The quality of mercy is not strain’d,
It droppeth as the gentle rain from heaven
Upon the place beneath: it is twice blest;
It blesseth him that gives and him that takes: (IV.i.168-171)

For Shakespeare compassion is the spontaneous expression of an innocent child on seeing a shipwreck and the prayer of an old man whose selfish heart has been opened by the suffering of a beggar. It is a transcendent virtue, falling from heaven and raining blessings on the giver and receiver alike.

Sympathetic Joy

Altruistic or sympathetic joy is unselfish joy in the good fortune of others. We rejoice in the happiness, accomplishments, wealth, success, and virtues of others wherever they appear, and we wish them even greater happiness. As we rejoice in the happiness of others, our own happiness grows. The opposite of sympathetic joy is envy, the resentment of another’s good fortune.

Much Ado About Nothing opens on a note of sympathetic joy at the achievements of young Count Claudio as he returns with Don Pedro and Signor Benedick from a military expedition. They gather at the home of Leonato, Governor of Messina. Hearing that Claudio’s accomplishments have brought tears of happiness to his uncle, Leonato says:

                                    There are no
faces truer than those that are so washed. How
much better is it to weep at joy than to joy at
weeping! (I.i.26-29)

The joy increases as Claudio seeks and wins the hand of Leonato’s daughter, Hero, and a wedding is planned. Meanwhile Signor Benedick and Leonato’s niece, Beatrice, both self-professed bachelors, engage in a skirmish of wit at one another’s expense. Hero, Claudio and others of the party decide to pass the time until the wedding by bringing Beatrice and Benedick “into a mountain of affection the one with the other.” Male characters maneuver Benedick into overhearing a conversation about how much Beatrice loves him, and female characters maneuver Beatrice into eavesdropping on a conversation about Benedick’s love for her. Their scheme succeeds, and Beatrice and Benedick become engaged.

The atmosphere darkens when the envious Don John arrives. Hearing of Claudio’s good fortune he says:

Any bar, any cross, any impediment will be med’cinable to me. I am sick in displeasure to him, and whatsoever comes athwart his affection ranges evenly with mine. (II.ii.4-7)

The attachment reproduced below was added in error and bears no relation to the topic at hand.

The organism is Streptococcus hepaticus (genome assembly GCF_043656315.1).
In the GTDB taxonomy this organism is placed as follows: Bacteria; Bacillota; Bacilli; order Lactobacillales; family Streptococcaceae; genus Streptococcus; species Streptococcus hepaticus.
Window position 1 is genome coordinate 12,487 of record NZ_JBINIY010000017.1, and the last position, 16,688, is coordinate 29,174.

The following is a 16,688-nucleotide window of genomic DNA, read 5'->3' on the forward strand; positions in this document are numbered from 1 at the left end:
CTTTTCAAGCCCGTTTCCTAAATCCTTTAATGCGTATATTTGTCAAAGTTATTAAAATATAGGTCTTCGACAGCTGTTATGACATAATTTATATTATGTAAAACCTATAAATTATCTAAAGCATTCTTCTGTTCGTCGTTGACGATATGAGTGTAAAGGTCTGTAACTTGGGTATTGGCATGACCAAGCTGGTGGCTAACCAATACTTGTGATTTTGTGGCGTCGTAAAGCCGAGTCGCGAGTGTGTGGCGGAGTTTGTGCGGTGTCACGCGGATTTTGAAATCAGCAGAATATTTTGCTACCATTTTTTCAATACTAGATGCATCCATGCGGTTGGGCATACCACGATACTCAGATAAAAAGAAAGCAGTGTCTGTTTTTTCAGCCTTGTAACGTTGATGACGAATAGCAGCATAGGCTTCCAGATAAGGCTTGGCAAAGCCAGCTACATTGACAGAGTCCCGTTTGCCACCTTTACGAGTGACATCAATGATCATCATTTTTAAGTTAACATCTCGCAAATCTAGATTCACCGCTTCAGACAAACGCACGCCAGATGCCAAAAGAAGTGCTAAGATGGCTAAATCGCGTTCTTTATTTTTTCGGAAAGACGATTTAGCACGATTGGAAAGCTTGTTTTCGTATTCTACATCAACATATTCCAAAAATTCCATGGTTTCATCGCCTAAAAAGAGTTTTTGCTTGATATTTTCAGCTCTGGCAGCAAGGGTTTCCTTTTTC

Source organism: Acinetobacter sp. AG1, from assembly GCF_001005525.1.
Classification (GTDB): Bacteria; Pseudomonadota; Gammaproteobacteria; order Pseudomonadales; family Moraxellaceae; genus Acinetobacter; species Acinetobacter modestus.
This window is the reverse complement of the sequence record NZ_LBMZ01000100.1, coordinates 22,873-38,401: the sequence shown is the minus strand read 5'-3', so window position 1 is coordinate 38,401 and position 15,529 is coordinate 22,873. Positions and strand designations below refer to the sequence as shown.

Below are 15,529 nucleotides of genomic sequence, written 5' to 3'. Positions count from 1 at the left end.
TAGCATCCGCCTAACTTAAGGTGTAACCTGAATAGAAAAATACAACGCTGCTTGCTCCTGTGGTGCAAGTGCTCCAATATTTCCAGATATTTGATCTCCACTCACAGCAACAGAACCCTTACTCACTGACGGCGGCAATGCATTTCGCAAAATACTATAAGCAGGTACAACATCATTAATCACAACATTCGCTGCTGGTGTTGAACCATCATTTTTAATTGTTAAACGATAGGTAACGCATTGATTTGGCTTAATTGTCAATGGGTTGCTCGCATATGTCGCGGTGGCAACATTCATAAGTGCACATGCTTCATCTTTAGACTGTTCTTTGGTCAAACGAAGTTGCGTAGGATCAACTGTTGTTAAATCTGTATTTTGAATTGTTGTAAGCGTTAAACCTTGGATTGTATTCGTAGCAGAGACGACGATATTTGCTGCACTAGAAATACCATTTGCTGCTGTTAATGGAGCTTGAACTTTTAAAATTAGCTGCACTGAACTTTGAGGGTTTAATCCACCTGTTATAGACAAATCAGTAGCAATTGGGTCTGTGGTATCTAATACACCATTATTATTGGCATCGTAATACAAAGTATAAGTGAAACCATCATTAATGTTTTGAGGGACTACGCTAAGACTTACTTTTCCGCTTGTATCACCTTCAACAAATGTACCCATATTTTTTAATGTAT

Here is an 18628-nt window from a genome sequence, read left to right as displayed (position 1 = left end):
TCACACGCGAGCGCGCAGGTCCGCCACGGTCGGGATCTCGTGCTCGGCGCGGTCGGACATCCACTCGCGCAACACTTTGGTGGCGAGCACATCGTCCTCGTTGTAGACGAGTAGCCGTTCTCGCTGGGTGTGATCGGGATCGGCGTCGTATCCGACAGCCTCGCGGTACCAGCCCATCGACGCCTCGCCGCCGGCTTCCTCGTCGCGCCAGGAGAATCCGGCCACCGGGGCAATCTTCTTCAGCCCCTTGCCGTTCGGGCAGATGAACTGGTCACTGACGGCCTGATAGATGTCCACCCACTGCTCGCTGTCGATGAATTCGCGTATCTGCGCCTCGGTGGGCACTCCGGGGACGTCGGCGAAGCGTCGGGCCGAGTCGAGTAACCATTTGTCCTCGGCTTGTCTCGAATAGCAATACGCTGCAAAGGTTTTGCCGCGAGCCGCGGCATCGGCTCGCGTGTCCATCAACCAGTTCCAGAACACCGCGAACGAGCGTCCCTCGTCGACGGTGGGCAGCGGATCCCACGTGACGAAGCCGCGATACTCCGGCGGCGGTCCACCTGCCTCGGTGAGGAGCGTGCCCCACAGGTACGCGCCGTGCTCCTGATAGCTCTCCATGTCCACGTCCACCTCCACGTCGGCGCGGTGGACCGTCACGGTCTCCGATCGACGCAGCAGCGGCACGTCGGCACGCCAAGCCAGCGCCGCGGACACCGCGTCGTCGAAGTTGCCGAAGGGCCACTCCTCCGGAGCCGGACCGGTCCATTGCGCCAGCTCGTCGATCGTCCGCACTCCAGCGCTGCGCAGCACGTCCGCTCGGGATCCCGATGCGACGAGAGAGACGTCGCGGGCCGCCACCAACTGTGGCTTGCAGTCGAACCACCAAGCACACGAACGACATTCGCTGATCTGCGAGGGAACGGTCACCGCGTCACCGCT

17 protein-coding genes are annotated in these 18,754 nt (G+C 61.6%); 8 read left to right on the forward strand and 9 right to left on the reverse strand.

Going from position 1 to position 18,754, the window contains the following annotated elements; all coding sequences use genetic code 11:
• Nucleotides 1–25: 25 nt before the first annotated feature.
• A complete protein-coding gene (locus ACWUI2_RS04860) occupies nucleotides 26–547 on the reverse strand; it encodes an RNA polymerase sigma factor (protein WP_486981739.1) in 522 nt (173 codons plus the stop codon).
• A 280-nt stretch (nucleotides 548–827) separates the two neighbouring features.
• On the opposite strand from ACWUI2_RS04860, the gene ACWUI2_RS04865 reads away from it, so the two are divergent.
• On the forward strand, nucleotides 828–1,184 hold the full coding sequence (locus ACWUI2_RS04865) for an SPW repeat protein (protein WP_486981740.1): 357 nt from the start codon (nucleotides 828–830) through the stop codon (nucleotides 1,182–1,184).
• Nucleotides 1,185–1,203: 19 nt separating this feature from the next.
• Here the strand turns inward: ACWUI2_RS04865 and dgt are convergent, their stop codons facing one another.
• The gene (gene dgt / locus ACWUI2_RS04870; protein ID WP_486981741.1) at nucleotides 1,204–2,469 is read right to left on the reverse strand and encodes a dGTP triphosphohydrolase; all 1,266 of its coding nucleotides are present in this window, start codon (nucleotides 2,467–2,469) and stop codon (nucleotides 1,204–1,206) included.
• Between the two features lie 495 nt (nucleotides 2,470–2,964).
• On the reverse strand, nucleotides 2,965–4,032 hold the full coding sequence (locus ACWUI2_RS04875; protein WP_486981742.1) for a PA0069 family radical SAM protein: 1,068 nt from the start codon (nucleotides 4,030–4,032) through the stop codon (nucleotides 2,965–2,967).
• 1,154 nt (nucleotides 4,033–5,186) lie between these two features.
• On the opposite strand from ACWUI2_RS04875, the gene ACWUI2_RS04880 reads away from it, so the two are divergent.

Don John’s envy is the opposite of sympathetic joy. He is one “to joy at weeping.”

Don John devises a plot to convince Claudio that Hero entertains another lover on the night before their wedding, and Claudio is taken in by the deception. Infected by jealousy, he rejects and shames Hero before the assembled wedding guests. When Hero faints and at first appears to be dead, the Friar who was to have married the couple perceives her blamelessness and arranges for her to be secreted away until her innocence is proven. Benedick challenges Claudio to a duel for having killed an innocent lady, but violence is forestalled when the bumbling constabulary exposes Don John’s plot. The now repentant Claudio, still thinking Hero is dead, agrees to marry Hero’s cousin sight unseen. Then, posing as the cousin, Hero appears in a veil and says:

. . . when I lived, I was your other wife,
And when you loved, you were my other husband. (V.iv.61-62)

Beatrice and Benedick join them to make it a double wedding, and the play ends with a dance before the celebration of two marriages.

Six of Shakespeare’s comedies end with a wedding or with a wedding about to be performed, and what is a wedding but a celebration of sympathetic joy at others’ happiness and good fortune? What Shakespeare gives us at the end of his comedies is joy piled upon joy. Much Ado About Nothing and The Two Gentlemen of Verona each end with a double wedding. A Midsummer Night’s Dream and Twelfth Night end with a triple wedding, and Loves Labour’s Lost and As You Like It each end with the impending marriage of four couples. Shakespeare wrote six other comedies that do not end with weddings but joyfully celebrate the achievement of marital happiness.

As audience members we fully participate in the sympathetic joy depicted onstage. We rejoice that the lovers are united. We rejoice that those thought to be dead turn up alive and are restored to their families. We rejoice that so many problems have been solved to the benefit of so many people. And after a good performance we rejoice in the accomplishment of the actors. We can even rejoice in the achievement of Shakespeare, who has been eliciting sympathetic joy from audiences on a vast scale for more than 400 years. For most of us the feelings of sympathetic joy begin to fade as we leave the theatre, but we would do well to retain, nurture, and extend them to as many beings as possible.